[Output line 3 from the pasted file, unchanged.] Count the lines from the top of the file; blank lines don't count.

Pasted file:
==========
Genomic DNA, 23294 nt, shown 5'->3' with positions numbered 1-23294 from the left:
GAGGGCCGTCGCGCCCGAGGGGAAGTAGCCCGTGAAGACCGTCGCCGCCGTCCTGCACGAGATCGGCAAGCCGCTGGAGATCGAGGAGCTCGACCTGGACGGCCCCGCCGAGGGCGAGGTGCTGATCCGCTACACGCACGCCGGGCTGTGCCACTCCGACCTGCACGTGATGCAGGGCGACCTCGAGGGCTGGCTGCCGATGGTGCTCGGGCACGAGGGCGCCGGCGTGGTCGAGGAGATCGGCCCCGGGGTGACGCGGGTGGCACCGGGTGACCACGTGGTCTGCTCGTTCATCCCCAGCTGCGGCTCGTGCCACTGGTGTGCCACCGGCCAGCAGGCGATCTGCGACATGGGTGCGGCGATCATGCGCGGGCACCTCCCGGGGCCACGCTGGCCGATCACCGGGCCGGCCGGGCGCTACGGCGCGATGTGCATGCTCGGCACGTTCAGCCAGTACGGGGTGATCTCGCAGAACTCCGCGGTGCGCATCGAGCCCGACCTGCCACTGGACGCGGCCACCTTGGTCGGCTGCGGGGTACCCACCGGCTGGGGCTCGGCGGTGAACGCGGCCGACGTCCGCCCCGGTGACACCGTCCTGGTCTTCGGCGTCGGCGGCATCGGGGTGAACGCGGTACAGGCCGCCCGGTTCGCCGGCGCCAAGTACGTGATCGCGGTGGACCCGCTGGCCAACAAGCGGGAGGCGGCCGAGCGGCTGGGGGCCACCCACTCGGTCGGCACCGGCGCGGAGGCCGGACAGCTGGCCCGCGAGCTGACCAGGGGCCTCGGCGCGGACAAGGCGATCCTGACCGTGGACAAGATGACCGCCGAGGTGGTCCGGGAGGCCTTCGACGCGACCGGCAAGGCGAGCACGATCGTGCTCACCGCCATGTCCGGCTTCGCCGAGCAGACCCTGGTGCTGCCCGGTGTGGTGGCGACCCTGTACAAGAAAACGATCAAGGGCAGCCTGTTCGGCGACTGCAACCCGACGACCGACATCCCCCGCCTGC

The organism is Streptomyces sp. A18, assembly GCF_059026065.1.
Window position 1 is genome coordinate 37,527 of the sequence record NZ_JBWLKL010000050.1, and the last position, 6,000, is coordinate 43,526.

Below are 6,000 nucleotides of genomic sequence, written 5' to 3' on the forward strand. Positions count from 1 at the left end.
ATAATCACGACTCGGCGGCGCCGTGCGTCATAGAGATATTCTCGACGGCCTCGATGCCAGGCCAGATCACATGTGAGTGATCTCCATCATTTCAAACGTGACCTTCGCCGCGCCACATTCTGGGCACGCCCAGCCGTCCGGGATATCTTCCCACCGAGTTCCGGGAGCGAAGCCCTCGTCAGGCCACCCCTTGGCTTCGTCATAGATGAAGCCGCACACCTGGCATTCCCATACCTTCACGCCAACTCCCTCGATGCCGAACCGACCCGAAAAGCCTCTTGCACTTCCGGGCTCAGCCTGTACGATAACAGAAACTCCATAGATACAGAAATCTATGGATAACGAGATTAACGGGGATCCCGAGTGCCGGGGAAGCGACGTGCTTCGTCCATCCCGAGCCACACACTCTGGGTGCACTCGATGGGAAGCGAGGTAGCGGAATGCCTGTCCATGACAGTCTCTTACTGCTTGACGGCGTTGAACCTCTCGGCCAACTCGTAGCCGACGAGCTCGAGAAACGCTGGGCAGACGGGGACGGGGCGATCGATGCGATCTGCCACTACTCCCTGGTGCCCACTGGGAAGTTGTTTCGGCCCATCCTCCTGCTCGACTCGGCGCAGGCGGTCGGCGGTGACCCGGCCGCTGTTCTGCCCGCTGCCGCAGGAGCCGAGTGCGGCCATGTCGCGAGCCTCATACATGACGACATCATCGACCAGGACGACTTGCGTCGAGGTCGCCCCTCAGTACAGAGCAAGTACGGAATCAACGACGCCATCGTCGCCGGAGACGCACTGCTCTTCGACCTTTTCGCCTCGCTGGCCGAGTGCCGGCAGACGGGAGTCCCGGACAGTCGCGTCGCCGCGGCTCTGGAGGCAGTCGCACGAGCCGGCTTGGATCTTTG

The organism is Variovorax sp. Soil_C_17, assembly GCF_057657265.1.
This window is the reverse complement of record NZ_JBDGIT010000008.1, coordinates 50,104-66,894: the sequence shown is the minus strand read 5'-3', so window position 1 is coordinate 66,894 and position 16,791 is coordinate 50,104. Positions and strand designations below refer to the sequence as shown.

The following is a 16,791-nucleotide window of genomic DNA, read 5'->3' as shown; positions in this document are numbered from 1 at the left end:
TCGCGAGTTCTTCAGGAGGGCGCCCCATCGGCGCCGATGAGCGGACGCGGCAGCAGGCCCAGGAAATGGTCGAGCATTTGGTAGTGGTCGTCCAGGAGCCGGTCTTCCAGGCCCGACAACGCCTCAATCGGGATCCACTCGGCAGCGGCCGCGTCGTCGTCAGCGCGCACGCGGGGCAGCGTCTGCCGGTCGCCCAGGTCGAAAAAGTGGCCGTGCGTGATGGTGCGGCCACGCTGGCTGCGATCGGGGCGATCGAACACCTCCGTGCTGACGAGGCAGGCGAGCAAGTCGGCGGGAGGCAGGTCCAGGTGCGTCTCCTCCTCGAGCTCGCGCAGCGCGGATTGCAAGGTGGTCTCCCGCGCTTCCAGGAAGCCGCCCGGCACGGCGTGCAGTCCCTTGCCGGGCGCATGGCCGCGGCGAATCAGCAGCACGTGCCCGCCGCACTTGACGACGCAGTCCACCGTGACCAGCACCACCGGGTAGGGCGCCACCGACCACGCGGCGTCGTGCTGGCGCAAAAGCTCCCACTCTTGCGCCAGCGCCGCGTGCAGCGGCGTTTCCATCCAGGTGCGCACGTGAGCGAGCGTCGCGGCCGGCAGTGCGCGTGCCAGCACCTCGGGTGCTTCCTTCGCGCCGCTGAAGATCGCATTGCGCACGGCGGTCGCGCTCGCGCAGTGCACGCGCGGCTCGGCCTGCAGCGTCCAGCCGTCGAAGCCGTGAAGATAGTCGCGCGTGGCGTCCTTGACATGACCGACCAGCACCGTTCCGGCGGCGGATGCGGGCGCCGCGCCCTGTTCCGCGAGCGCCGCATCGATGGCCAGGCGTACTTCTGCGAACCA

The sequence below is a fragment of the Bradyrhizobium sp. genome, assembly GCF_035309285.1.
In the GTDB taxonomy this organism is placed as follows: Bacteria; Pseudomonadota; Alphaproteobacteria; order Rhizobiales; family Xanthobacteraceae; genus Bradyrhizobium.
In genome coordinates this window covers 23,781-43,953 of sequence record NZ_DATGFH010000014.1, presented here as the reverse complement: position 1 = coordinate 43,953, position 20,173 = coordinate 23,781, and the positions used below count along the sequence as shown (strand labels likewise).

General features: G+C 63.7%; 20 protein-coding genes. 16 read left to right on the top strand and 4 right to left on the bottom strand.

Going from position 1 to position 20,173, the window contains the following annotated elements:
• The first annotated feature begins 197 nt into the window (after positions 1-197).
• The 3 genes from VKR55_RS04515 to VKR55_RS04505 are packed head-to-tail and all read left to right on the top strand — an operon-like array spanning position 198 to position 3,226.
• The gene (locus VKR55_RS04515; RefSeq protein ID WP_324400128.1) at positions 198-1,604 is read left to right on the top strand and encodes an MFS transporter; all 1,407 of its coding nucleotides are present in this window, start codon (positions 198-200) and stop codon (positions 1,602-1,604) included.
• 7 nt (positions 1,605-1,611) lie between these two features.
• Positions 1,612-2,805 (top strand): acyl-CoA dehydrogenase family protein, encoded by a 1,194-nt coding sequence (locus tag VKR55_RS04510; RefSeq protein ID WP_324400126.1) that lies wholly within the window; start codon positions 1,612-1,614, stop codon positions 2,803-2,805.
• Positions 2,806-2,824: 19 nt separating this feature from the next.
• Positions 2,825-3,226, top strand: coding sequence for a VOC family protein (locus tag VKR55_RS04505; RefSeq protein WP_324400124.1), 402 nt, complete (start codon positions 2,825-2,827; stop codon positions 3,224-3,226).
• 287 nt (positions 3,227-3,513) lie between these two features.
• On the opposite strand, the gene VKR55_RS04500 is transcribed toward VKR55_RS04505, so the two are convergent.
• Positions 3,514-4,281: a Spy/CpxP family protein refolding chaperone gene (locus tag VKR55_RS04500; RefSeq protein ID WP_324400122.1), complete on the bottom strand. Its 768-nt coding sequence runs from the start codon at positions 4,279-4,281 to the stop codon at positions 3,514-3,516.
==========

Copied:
The organism is Streptomyces sp. A18, assembly GCF_059026065.1.